IN NORTH America, end-of-life care is often an unknown and not understood until it is a reality faced by ourselves or our loved ones. At St. Joseph’s Care Group (SJCG), hospice and palliative care are delivered by a diverse group of skilled professionals. The care team can include palliative physicians, occupational therapists, physiotherapists, registered nurses, registered practical nurses, rehabilitation assistants, social workers, registered dietitians, speech language pathologists and spiritual care associates.
We spoke to some of the team members at St. Joseph’s Hospital to get a better picture of what hospice and palliative care looks like:
Randy Middleton is the Clinical Manager responsible for Palliative and Transitional Care at St. Joseph’s Hospital.
According to Middleton, “A common misconception is that clients only come here at end of life. We have many palliative care clients who work with our team for a bit of a physical or cognitive ‘tune-up’ so they can return home comfortably.”
For those at end of life, St. Joseph’s Hospital has 10 private hospice beds where clients receive in-depth care including pain and symptom management. Middleton notes that having loved ones near-by is important. “Each room has a daybed for a family member, as well as a small fridge,” he sa id. “It’s comfort at a time when loved ones want to be close.”
Sarah Brown is a physiotherapist who works with clients receiving palliative care.
“A lot of people are surprised to hear that rehabilitation is part of palliative care,” said Brown. “We talk to clients about their goals, and develop a program to help reach those goals. We help with symptoms and with maintaining mobility and function. We’re very much looking at client- and family-centred quality of life and how we can help clients have the best quality of life even when they have significant medical conditions.”
Care and support also extends to the families and loved ones of clients.
Mandy Byerly-Vita, a social worker with St. Joseph’s Hospital, explains, “For clients living with a life-limiting illness, my role is to provide clinical support to them and their families. We can talk about what to expect with the illness, the dying process, and end-of-life issues. We talk about grief.”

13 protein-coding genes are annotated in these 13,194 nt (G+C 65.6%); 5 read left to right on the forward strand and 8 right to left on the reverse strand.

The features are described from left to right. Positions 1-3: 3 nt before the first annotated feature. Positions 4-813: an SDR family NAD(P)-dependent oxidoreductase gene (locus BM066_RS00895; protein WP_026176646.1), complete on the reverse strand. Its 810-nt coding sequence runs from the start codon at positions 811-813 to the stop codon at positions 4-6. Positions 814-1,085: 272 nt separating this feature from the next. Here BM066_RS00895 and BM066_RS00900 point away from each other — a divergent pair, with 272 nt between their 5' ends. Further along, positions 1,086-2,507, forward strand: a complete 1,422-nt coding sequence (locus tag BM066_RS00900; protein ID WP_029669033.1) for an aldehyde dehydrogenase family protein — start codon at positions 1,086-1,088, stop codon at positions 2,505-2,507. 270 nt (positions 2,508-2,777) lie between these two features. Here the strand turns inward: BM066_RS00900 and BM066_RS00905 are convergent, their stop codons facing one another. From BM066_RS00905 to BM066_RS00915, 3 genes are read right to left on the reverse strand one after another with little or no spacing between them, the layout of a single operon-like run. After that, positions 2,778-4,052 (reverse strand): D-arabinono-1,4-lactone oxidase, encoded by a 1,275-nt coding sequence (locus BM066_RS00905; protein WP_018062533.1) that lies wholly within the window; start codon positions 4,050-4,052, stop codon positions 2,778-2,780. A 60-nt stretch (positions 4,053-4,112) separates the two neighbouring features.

Byerly-Vita said that Social Workers also help navigate some of the realities that come with end-of-life, including powers of attorney, and applying for benefits. “We can talk about advanced care planning, how to tell their families and friends, and clarify what it is what they want when they are unable to speak for themselves. Every family is different in what they need,” she said.
For clients, being able to receive care as close to home as possible is important, and SJCG is helping to make that a reality.
“We have care providers who are spread out across the region and across settings of care,” explains Jill Marcella, manager of SJCG’s North West Regional Palliative Care Program. “Our goal is to work with these partners in order to find the best way to meet the needs of clients and their families living with a life-limiting or terminal illness, regardless of where they live.”
Sherri Henderson is a Registered Nurse and telemedicine consultant with the Program. She provides support palliative care professionals from around the region and says, “I am a resource if they need information or advice on symptom or pain control, about best practices, or if they need to access a doctor on call, I can be a liaison to make that connection.”
Donna Leonzio, a registered nurse who has been with hospice for 10 of her 33 years at St. Joseph’s Care Group, is proud to be part of the diverse group of health care professionals providing hospice and palliative care. When asked why she has chosen this career, Leonzio said quite simply, “It’s rewarding being able to help families and clients transition through a really sad time.”
The second week of May is Hospice Palliative Care Week. On behalf of St. Joseph’s Care Group, thank you for the compassionate work that you do.
Spotlight on Care is a monthly column from St. Joseph’s Care Group exploring various topics in health care. It appears on the Healthstyle page of The Chronicle-Journal on the third Tuesday of each month. Visit www.sjcg.net to find out more about St. Joseph’s Care Group.